"If you allow someone like Saddam Hussein to get nuclear
weapons, ballistic missiles, chemical weapons, biological
weapons, how many people is he going to kill with such weapons?
He’s already demonstrated a willingness to use these weapons;
he poison gassed his own people. He used poison gas and other
weapons of mass destruction against his neighbors. This man has
no compunctions about killing lots and lots of people. So this
is a way to save lives and to save the safety and peace of a
region of the world that is important to the peace and security
of the entire world."
One could be forgiven for assuming this powerful
rationalization for ridding the Middle East of Saddam Hussein
came from President Bush or one of his more ‘hawkish’
foreign policy advisors, but actually, Al Gore said this on
"Larry King Live" in December 1998. In response to Mr.
King’s inquiry into the justification for a decision to bomb
Iraq, the vice president presented the case for acting preemptively
to prevent Saddam from obtaining and presumably using weapons of
Fast forward to September 23, 2002. In a bizarre, though not
surprising flip-flop, Al Gore skewered President Bush and the
impending move into Iraq as risky and dangerous. In Gore’s
estimation, a military invasion to oust Saddam Hussein would
"severely damage" America’s war on terrorism and
"weaken" U.S. leadership around the globe. Implicit in
Gore’s rebuke was the fallacious belief that American action
in Iraq must necessarily come at the expense of our stabilizing
efforts in a defeated Afghanistan. In his own words, "I am
deeply concerned that the course of action that we are presently
embarking upon in respect to Iraq has the potential to seriously
damage our ability to win the war against terrorism." In
effect, Iraq should not even be a consideration until the war on
terror is completed, as if the two are mutually exclusive.
This sentiment contradicts sharply with Al Gore’s remarks
last February. In an appearance before the Council on Foreign
Relations, Gore asserted the fundamental tenet of the Bush
Doctrine—preemptively confronting those states that aid or
abet terrorists. Gore said, "Even if we give first priority
to the destruction of terrorist networks, and even if we
succeed, there are still governments that could bring us harm.
And there is a clear case that one of these governments in
particular represents a virulent threat in a class by itself:
Iraq. As far as I am concerned, a final reckoning with that
government should be on the table." It seems that
only seven months ago, Al Gore placed Iraq on the same threat
level as Alqaeda terrorist cells—as a clear and present
Why, then, would Al Gore now oppose the same sort of
preemptive action he once promoted as vice president and then as
a private citizen? At various points, President Bush and Vice
President Cheney have stated identical rationale for attacking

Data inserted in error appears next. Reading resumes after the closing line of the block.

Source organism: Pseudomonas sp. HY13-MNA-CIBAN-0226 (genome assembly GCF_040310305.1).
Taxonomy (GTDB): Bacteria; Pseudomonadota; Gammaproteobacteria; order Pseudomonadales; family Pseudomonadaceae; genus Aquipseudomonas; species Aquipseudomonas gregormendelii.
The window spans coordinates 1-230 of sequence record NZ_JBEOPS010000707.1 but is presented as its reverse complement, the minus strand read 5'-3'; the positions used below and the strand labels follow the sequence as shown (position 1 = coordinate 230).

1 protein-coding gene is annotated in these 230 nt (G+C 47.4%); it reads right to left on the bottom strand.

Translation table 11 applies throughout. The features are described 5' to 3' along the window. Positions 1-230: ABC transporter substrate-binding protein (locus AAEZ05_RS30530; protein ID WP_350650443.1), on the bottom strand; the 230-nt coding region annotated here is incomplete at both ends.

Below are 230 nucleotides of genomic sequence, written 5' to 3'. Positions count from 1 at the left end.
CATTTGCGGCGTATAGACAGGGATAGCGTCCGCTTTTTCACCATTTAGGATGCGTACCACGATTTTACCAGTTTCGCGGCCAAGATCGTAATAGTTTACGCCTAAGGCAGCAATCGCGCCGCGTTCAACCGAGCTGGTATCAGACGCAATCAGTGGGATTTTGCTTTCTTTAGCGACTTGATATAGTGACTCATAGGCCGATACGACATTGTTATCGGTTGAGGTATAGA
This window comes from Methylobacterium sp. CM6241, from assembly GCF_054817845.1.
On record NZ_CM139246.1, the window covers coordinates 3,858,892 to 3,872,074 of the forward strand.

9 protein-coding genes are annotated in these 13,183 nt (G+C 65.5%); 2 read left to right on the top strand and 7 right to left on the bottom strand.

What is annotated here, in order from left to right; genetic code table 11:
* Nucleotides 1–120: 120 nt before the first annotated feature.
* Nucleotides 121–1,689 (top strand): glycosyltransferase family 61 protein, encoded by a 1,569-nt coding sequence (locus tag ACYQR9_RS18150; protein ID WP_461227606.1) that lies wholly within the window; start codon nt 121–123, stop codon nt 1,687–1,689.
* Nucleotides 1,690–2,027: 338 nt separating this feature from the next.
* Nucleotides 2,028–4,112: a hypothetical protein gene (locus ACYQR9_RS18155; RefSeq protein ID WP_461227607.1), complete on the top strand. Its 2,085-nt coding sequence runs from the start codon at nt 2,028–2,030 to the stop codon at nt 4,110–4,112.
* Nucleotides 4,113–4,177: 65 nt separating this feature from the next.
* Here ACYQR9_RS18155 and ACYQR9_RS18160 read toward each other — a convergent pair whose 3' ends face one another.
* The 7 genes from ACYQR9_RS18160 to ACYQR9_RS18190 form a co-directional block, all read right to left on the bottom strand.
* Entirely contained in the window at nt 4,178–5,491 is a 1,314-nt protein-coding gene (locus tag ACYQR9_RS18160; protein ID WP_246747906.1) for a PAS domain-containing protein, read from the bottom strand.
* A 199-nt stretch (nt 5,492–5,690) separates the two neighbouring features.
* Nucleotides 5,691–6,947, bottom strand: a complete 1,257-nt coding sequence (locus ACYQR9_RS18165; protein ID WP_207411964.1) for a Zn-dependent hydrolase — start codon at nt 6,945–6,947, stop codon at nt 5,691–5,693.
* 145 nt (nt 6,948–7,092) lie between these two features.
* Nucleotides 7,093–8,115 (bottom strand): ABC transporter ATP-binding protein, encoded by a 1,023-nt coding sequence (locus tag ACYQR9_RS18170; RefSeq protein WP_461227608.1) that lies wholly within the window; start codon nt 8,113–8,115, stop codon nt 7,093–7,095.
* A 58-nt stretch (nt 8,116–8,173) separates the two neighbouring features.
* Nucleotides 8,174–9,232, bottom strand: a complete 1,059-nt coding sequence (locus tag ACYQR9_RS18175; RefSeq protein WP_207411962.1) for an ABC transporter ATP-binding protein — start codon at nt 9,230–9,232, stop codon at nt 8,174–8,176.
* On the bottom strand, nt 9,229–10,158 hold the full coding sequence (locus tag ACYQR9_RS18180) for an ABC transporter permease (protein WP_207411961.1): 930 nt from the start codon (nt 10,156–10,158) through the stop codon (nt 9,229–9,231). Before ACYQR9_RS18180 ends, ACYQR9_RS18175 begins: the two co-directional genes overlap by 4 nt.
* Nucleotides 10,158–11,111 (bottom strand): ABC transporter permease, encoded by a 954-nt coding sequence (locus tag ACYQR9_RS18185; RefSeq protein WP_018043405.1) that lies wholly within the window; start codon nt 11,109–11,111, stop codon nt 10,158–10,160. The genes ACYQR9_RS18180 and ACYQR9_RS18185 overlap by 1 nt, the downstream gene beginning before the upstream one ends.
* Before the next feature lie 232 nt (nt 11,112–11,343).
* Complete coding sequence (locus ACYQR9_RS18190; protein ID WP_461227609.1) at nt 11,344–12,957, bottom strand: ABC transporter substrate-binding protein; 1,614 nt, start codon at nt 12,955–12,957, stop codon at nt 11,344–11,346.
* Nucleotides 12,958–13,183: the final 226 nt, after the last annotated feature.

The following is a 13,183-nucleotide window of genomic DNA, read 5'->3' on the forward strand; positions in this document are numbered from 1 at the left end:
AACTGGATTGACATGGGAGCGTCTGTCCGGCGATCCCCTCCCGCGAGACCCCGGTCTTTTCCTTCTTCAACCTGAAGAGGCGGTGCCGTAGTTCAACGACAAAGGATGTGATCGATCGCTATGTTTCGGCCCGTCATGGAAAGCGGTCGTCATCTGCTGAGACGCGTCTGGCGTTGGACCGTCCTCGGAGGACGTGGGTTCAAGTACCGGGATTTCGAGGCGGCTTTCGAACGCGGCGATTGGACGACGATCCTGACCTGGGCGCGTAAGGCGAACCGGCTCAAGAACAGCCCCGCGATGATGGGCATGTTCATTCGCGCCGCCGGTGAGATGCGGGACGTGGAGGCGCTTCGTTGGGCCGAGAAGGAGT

Iraq, but now Gore is going wobbly.
Actually, Gore’s latest flip-flop is more of the same from
a man known more for his capricious rhetoric than action. When
your Iraqi/anti-terrorist legacy consists of burying your head
and a few tomahawk cruisers in the sand, it takes chutzpa to
come out swinging against the President who’s decided to
engage the enemy rather than repeatedly sacrifice American
security at the altar of international approval, as the Clinton
Administration was wont to do.
Moreover, considering the eight years of Clinton failure,
accusing a former executive—Clinton/Gore predecessor George
H.W. Bush--of not disposing of Saddam Hussein is worse,
especially when such criticism is heretofore unheard of from
Gore. In his recent San Francisco rant, an indignant Gore
bragged, "back in 1991…I felt betrayed by the first Bush
administration’s hasty departure from the battlefield, even as
Saddam began to renew his persecution of the Shiites and Kurds,
groups that we had after all encouraged to rise up against
Saddam." The attendees were no doubt compelled to believe
Gore’s claim; in hindsight everyone agrees we should have
crowned the rout with the deposing of Hussein.
Nevertheless, in April 1991, Senator Al Gore had reflected
entirely differently on the decision to abstain from going to
Baghdad at the end of the Gulf War to take out Hussein.
"President Bush should not be blamed for Saddam Hussein’s
survival to this point. There was throughout the Gulf War a
clear consensus that the United States should not include the
conquest of Iraq among its objectives. On the contrary, it was
universally accepted that our objective was to push Iraq out of
Kuwait, and…when this was accomplished combat should
Besides taking political shots at the man who beat him in
2000, Gore is renewing his efforts as a revisionist historian.
Lobbing baseless salvos aimed squarely at President Bush, George
Bush Sr., the ongoing campaign in Afghanistan and the impending
action in Iraq, while conveniently glazing over the Democratic
party’s well-chronicled failures, is what Al Gore is all about
and while he will lose again in two years. The American people
are on to this pathological liar.
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